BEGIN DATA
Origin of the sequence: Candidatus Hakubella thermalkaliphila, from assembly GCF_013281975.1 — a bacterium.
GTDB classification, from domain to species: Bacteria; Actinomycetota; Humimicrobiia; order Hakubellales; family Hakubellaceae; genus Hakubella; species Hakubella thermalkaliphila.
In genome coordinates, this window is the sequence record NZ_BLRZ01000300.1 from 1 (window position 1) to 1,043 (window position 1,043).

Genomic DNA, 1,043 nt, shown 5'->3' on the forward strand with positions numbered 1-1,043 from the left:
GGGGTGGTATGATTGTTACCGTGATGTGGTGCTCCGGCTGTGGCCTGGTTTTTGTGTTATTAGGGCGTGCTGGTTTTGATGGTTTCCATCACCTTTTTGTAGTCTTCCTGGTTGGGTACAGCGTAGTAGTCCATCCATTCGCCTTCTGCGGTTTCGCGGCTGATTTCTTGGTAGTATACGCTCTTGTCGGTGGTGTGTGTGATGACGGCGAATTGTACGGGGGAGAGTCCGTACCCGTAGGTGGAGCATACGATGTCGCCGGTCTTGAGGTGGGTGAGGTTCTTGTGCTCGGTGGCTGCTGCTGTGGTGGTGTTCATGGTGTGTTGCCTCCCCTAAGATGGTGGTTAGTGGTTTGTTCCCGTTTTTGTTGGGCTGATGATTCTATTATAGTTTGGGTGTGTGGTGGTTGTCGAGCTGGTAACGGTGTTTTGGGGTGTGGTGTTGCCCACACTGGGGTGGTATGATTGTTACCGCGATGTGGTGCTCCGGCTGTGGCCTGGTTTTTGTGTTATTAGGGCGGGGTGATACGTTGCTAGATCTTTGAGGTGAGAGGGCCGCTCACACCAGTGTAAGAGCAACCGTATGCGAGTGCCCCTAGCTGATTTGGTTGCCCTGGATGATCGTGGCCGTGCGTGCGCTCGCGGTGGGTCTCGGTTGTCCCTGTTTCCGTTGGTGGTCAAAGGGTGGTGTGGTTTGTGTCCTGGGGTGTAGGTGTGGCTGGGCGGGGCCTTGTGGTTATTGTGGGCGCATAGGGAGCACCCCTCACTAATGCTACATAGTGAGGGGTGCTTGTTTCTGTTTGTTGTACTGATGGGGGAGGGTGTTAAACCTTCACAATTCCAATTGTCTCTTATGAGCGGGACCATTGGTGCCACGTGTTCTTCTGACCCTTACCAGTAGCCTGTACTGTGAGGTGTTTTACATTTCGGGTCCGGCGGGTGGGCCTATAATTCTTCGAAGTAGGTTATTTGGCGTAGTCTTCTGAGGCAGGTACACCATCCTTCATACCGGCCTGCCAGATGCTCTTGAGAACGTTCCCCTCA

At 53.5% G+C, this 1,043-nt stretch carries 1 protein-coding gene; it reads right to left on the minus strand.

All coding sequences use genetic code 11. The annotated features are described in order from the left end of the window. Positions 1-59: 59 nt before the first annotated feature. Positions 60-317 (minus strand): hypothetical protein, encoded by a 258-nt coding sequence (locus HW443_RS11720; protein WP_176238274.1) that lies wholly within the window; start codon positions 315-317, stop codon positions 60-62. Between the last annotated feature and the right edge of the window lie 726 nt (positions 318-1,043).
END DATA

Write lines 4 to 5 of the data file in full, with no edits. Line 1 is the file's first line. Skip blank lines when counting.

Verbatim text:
Genomic DNA, 1,043 nt, shown 5'->3' on the forward strand with positions numbered 1-1,043 from the left:
GGGGTGGTATGATTGTTACCGTGATGTGGTGCTCCGGCTGTGGCCTGGTTTTTGTGTTATTAGGGCGTGCTGGTTTTGATGGTTTCCATCACCTTTTTGTAGTCTTCCTGGTTGGGTACAGCGTAGTAGTCCATCCATTCGCCTTCTGCGGTTTCGCGGCTGATTTCTTGGTAGTATACGCTCTTGTCGGTGGTGTGTGTGATGACGGCGAATTGTACGGGGGAGAGTCCGTACCCGTAGGTGGAGCATACGATGTCGCCGGTCTTGAGGTGGGTGAGGTTCTTGTGCTCGGTGGCTGCTGCTGTGGTGGTGTTCATGGTGTGTTGCCTCCCCTAAGATGGTGGTTAGTGGTTTGTTCCCGTTTTTGTTGGGCTGATGATTCTATTATAGTTTGGGTGTGTGGTGGTTGTCGAGCTGGTAACGGTGTTTTGGGGTGTGGTGTTGCCCACACTGGGGTGGTATGATTGTTACCGCGATGTGGTGCTCCGGCTGTGGCCTGGTTTTTGTGTTATTAGGGCGGGGTGATACGTTGCTAGATCTTTGAGGTGAGAGGGCCGCTCACACCAGTGTAAGAGCAACCGTATGCGAGTGCCCCTAGCTGATTTGGTTGCCCTGGATGATCGTGGCCGTGCGTGCGCTCGCGGTGGGTCTCGGTTGTCCCTGTTTCCGTTGGTGGTCAAAGGGTGGTGTGGTTTGTGTCCTGGGGTGTAGGTGTGGCTGGGCGGGGCCTTGTGGTTATTGTGGGCGCATAGGGAGCACCCCTCACTAATGCTACATAGTGAGGGGTGCTTGTTTCTGTTTGTTGTACTGATGGGGGAGGGTGTTAAACCTTCACAATTCCAATTGTCTCTTATGAGCGGGACCATTGGTGCCACGTGTTCTTCTGACCCTTACCAGTAGCCTGTACTGTGAGGTGTTTTACATTTCGGGTCCGGCGGGTGGGCCTATAATTCTTCGAAGTAGGTTATTTGGCGTAGTCTTCTGAGGCAGGTACACCATCCTTCATACCGGCCTGCCAGATGCTCTTGAGAACGTTCCCCTCA